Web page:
Review: Cloudstreet

The play of Cloudstreet started at 6:30pm. The first intermission was at 8pm. The play resumed at 8:35pm with the second intermission at 10:30pm, resuming again at 10:50pm. It finally finished at midnight.

So that's five and a half hours trapped in Riverside Studios on the Thames, being completely and utterly Cloudstreet-ed. Those I spoke to during the evening echoed a similar theme: we want more, please don't let it end.

This was complete and utter magic. Leaning heavily on the text of Tim Winton's wonderful novel, the play is a theatrical tour de force, bewitching, captivating and frequently heartbreaking. I sat transfixed, laughing one moment and almost lost in tears the next. Think of it as an exhilarating emotional rollercoaster upon which you are a more-than-willing passenger.

We laughed at the irrepressible Fish Lamb in the opening scene, cavorting around like a fool. Minutes later, we were holding back tears at the terrible accident that suddenly left him permanently brain-damaged. The next scene saw Rose Pickles visiting her father Sam in hospital, where he is recovering from an accident that ripped off four fingers and half of his thumb from his right hand.

From those two incidents, the story unfolds. Unable to work, Sam is only saved by the death of an uncle who bequeaths to him the great rickety house at No 1 Cloudstreet, Perth. With no other prospects, Sam the gambling addict, his philandering wife Dolly, their long-suffering daughter Rose and their two sons take up residence. For income, Sam is forced to rent one half of the house to the god-fearing Lamb family. While the Pickles lurch from crisis to crisis, the Lambs forge ahead, trying to make sense of the tragedy that has befallen their much-loved Fish. Fish's brother Quick continues to blame himself while their mother Oriel struggles with the doubts that now haunt her own beliefs, blocking out her husband Lester in the process.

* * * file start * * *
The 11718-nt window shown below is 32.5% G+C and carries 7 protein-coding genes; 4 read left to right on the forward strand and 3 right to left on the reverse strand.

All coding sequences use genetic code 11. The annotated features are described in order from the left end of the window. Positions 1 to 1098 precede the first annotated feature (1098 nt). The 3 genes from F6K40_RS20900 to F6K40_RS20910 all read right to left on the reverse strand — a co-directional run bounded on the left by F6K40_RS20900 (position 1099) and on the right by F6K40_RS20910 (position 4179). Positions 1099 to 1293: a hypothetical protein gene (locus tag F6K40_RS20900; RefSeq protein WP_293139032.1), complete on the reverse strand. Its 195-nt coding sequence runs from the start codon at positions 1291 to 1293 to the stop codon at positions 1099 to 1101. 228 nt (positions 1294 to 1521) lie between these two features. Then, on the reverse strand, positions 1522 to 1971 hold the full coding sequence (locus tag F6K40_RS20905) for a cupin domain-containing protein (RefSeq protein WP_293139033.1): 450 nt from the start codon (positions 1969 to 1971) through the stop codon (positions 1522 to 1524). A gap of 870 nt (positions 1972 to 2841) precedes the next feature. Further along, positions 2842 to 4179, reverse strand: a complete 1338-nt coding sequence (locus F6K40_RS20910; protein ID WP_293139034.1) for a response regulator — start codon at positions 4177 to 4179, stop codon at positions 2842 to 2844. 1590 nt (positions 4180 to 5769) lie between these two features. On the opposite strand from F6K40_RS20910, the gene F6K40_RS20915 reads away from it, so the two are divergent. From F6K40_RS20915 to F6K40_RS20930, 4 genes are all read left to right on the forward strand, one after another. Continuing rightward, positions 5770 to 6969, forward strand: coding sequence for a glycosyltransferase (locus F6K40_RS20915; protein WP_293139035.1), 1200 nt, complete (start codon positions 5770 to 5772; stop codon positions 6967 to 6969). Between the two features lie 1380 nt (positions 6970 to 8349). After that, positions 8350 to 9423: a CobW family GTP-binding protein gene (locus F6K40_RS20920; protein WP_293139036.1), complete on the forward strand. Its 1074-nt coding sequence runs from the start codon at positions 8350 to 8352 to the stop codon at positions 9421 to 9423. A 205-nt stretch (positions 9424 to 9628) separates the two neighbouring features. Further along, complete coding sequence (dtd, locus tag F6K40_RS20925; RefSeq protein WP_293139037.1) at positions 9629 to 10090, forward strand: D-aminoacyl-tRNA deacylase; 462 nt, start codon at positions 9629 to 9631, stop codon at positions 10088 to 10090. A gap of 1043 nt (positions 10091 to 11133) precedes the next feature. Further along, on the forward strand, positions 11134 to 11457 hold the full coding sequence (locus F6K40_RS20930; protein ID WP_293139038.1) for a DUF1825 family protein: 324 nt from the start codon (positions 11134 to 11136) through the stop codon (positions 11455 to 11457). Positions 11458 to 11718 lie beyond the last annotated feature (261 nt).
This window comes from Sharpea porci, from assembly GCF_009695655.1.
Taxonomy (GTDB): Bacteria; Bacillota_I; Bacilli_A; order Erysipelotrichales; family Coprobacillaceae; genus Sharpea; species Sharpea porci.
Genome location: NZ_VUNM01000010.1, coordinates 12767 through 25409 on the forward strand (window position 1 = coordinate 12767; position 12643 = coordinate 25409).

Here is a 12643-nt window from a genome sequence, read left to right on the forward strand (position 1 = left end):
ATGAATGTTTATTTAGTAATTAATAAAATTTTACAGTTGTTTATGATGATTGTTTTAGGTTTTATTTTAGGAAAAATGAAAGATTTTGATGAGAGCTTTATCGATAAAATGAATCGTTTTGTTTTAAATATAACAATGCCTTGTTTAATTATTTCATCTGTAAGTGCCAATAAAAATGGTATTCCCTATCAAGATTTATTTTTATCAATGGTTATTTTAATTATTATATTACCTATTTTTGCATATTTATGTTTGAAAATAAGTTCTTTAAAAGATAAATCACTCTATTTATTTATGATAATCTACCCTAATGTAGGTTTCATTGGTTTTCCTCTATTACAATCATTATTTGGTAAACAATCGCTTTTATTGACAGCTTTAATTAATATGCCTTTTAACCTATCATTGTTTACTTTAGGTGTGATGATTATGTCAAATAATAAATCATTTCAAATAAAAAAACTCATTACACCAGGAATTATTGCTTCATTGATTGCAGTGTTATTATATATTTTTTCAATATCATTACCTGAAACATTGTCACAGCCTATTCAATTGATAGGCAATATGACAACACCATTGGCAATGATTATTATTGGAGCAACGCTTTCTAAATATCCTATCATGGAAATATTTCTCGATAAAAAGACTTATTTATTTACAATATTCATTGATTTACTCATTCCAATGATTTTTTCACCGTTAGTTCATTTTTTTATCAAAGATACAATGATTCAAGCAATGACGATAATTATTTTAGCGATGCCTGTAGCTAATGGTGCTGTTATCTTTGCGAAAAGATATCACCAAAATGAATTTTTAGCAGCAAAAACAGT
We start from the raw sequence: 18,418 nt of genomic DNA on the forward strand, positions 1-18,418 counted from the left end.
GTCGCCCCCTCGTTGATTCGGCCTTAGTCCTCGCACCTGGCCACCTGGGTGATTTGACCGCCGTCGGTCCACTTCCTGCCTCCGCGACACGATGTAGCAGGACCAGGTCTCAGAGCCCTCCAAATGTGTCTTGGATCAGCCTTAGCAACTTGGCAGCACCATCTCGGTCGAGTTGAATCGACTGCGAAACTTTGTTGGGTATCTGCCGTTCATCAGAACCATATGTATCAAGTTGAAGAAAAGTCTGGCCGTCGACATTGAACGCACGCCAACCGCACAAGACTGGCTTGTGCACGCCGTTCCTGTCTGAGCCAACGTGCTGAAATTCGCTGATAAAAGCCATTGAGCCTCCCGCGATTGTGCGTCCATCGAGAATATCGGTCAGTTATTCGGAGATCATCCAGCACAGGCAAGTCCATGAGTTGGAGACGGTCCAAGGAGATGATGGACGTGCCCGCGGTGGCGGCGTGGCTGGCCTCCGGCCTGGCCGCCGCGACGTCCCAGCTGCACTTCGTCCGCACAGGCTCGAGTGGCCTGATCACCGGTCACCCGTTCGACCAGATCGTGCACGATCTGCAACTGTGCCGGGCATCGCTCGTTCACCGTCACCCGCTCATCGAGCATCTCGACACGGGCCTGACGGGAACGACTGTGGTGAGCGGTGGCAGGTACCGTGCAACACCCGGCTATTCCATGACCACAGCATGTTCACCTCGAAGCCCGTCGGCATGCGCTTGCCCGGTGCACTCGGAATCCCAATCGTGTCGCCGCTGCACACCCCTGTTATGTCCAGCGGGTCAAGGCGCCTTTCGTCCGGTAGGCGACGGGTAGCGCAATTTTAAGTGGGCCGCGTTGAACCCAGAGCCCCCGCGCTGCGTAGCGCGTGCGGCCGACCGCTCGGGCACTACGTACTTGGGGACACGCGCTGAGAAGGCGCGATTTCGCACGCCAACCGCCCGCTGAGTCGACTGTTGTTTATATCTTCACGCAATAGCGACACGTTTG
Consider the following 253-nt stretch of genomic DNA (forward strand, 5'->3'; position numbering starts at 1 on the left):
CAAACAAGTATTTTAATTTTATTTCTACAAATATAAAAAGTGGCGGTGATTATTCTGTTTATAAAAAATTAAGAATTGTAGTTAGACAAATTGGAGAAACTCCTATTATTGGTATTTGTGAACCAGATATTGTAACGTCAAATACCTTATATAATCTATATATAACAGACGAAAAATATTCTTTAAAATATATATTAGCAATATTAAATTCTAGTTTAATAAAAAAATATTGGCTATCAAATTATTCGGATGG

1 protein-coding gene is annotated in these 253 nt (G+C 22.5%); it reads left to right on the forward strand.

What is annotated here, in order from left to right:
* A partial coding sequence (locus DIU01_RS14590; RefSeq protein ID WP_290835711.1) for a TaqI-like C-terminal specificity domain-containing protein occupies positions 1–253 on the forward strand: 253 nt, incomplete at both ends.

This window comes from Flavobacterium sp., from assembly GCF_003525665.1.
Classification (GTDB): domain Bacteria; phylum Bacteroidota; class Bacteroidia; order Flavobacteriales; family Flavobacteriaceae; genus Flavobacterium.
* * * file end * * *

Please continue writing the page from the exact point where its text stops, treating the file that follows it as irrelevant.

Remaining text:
For what is a wild, sprawling and frequently outrageous tale (sometimes described as a soap opera) it carries deceptively deep moral undertones. For the first two acts, the audience watches transfixed by the extraordinary things that unfold in the lives of both families. As you might expect, the resolutions come in the third act but those moments of realisation happen suddenly and without warning, as a whimsical, everyday moment is suddenly underlined with unmistakeable meaning. The effect is nothing short of breathtaking. For all the struggles and tragedy, this is constantly life affirming stuff, a prickly tale that embraces with arms wide open.

During the first break, I shared a table and ate dinner with a middle-aged couple who turned out to be English thespians and unsurprisingly, keen theatregoers. They were gushing with praise for what they had seen up to that point. When I saw them again afterwards, Deirdra said the evening had been one of the best five hours of her life. I was there, I saw it too, it was impossible to argue with her. This was art of the compelling and unmissable variety.

To those who did miss it, I extend my deepest sympathies.


© David Gilliver 1999

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